The Integrated Ocean Observing System’s Regional-Scale Nodes (RSN), off the coast of Washington and Oregon, would consist of seafloor observatories with various chemical, biological, and geological sensors linked with submarine cables to shore that provide power and Internet connectivity.

In addition, there would be an integration of mobile assets such as autonomous underwater vehicles (AUVS) and/or gliders with the GSN, RSN, and CSN observatories.

So John Delany’s Neptune Project is getting built.

But at what cost?

Could the military take it over? A “secret room” on an ocean platform might be convenient for tapping virtually all transoceanic fiber. Are there legal and practical advantages to placing such an intercept platform in international waters?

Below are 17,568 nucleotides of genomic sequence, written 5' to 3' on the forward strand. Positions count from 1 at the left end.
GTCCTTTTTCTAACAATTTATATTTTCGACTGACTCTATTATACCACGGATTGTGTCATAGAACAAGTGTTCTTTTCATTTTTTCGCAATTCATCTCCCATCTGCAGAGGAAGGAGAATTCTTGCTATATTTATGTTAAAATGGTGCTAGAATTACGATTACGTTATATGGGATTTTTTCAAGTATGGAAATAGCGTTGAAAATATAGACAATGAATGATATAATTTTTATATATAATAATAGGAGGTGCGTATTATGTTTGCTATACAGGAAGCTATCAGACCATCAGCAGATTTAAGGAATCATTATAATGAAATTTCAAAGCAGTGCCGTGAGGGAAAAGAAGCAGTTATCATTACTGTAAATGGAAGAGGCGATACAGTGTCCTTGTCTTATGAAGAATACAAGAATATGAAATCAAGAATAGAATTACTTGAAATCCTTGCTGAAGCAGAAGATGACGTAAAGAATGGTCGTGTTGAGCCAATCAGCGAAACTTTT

The concept has likely been studied.

A state’s territorial sea extends up to 12 nautical miles from its baseline. The contiguous zone is a band of water extending from the outer edge of the territorial sea to up to 24 nautical miles from the baseline, within which a state can exert limited control of its laws and regulations.

An Exclusive Economic Zone extends to a distance of 200 nautical miles (370 km) out from its coast. A coastal nation has control of all economic resources within its exclusive economic zone, including fishing, mining, and oil exploration. However, it cannot regulate or prohibit passage or loitering above, on, or under the surface of the sea, whether innocent or belligerent, within that portion of its exclusive economic zone beyond its territorial sea.